Variability, plasticity, and network output – the bigger picture

Stable levels of intrinsic neuronal excitability and temporal coordination within networks are critical features across all nervous systems. Underlying both neuronal and network outputs are complex, and often highly variable intrinsic and synaptic properties of constituent neurons (Marder, 2011; Norris et al., 2011). Our data demonstrate that the intrinsic variability between cells of the same type can make networks vulnerable to loss of temporal coordination, in this case desynchronization of motor neuron output. Although LC activity was fully resynchronized within 1 hr, recovered LCs never recapitulated their original voltage waveforms. While the intrinsic conductances involved in our manipulation and compensation (GKd, GBKKCa, GA) have overlapping functions and characteristics (Ransdell et al., 2012), our findings demonstrate that individual conductances are not truly redundant. Degeneracy of ion channel properties leading to this type of relationship has been put forth as a mechanism underlying robustness and adaptability in neural networks (Tononi et al., 1999; Marder and Goaillard, 2006), but our study suggests physiological limits to neural network compensation and robustness. These limits may themselves be a contributing factor to the nature and progression of pathology in neurodegenerative diseases (Trasande and Ramirez, 2007; Beck and Yaari, 2008; Small, 2008).

We induce desynchronization and compensation in our studies through pharmacological block of a subset of K+ conductances with TEA. However, the precise role these mechanisms play in fully intact biological networks is unclear. Intrinsic conductances can be differentially affected by ubiquitous natural mechanisms such as neuromodulation (Marder, 2011, 2012) or temperature changes (Tang et al., 2012; Marder et al., 2015). Further, the effectiveness of electrical coupling can be affected by the modulation of intrinsic cellular conductances (Szabo et al., 2010). Maintaining reliable synchronization of the output under changing conditions is not trivial, and understanding the robustness and the constraints of homeostatic systems that cope with such perturbations remains an important area for future investigation (Marder et al., 2014).

Materials and methods

Animals

Adult male Jonah crabs, Cancer borealis, were shipped overnight from The Fresh Lobster Company (Gloucester, MA). Crabs were maintained in artificial seawater at 12°C until used. Crabs were anaesthetized by keeping them on ice for 30 min prior to dissection. The complete CG was dissected from the animal and pinned out in a Sylgard-lined petri dish in chilled physiological saline (440 mM NaCl, 26 mM MgCl2, 13 mM CaCl2, 11 mM KCl, and 10 mM HEPES, pH 7.4–7.5, 12°C). Chemicals were obtained from Fisher Scientific unless otherwise noted.

Biological methods: Electrophysiology

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The CG network is comprised of 9 cells: 4 Small Cell (SC) pacemaker interneurons which give simultaneous excitatory input to 5 Large Cell (LC) motor neurons. Superfusate of SCs can be separated from the anterior LC somata using petroleum jelly wells (Figure 1A). Intact network activity was monitored with intracellular recordings from anterior LCs along with extracellular recording of the network output. For most experiments, the posterior end of the ganglion was maintained in normal physiological saline and protected from TEA superfusate with a barrier of petroleum jelly. The anterior end of the preparation was superfused at a rate of approximately 2 ml/min. A schematic of this experimental setup is shown in Figure 1A. All experiments were performed at 12°C.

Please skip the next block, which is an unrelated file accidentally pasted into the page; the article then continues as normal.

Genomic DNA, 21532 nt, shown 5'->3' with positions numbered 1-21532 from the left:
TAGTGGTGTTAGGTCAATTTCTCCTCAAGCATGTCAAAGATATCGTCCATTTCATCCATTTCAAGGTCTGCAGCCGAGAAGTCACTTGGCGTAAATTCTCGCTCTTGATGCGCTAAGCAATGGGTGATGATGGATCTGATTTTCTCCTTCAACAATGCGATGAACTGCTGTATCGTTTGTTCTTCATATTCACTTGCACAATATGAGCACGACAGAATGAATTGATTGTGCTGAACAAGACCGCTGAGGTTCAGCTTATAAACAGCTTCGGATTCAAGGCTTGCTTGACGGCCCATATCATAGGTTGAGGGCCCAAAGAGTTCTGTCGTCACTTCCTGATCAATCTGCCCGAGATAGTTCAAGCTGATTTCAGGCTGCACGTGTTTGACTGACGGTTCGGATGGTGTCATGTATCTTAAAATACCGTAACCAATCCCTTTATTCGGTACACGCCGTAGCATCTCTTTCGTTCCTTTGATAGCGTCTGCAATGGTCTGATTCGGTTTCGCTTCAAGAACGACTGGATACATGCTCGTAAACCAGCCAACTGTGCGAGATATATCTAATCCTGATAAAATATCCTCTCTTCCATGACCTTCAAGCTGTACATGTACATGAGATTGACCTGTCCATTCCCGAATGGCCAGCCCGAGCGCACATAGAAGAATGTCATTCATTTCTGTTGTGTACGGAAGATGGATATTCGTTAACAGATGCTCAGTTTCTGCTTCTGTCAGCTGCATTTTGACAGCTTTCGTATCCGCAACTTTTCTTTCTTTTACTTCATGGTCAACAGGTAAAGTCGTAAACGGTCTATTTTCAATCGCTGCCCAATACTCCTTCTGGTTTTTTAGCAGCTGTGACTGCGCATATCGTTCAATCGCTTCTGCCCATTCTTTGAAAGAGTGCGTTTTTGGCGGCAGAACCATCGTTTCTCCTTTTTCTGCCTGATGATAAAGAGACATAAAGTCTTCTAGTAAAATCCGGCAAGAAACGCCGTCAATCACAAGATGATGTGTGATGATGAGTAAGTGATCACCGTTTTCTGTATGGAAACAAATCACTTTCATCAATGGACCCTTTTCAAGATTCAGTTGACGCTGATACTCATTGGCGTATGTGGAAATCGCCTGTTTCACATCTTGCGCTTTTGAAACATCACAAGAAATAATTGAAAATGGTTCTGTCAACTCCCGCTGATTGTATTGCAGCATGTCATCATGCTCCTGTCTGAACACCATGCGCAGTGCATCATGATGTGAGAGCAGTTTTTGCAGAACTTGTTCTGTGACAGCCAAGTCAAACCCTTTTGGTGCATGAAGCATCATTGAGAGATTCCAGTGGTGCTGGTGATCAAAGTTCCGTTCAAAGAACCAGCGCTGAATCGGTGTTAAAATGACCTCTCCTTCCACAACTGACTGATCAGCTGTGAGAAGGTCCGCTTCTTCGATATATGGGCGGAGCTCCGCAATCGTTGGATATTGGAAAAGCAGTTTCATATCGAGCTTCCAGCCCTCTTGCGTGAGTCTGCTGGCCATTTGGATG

Extracellular recordings using a Model 1700 Differential AC Amplifier (A-M Systems, Carlsborg, WA) were taken with stainless steel pin electrodes from a petroleum jelly well on the ganglionic trunk containing axons of all 9 neurons in the CG. LC spikes on the extracellular traces are easily distinguishable by their large amplitude. The LC somata were desheathed for sharp electrode recordings. Intracellular recordings were made using glass electrodes containing 3 M KCl (8–25 MΩ) and AxoClamp 900A and AxoClamp 2B amplifiers (Molecular Devices, Sunnyvale, CA). Two-electrode voltage clamp (TEVC) and two-electrode current clamp (TECC) protocols were created and run using Clampex 10.3 software (Molecular Devices).

Somata were isolated for dynamic clamp experiments by tightening a thread ligature past the anterior branch point on the nerve containing the LC soma. Isolated cells were simultaneously driven with the same current stimulus, described previously (Ransdell et al., 2013a). Briefly, a stimulus protocol was generated by recording the voltage waveform from a LC somata during intact network activity. This consisted of a 20 s recording from a LC3 soma which included four burst potentials with both pacemaker cell EPSPs and LC back-propagating APs present. In addition to the stimulus current, dynamic clamp artificial coupling current was applied with NetClamp software (developed in the Fishberg Department of Neuroscience of the Mount Sinai School of Medicine and available at http://gothamsci.com/NetClamp/) at a sampling rate of 50 kHz according to the equation: Igap = g*(Vm1 - Vm2) where g is a non-rectifying coupling conductance under experimental control, and the voltage difference between the cells (Vm1 - Vm2) determines the driving force.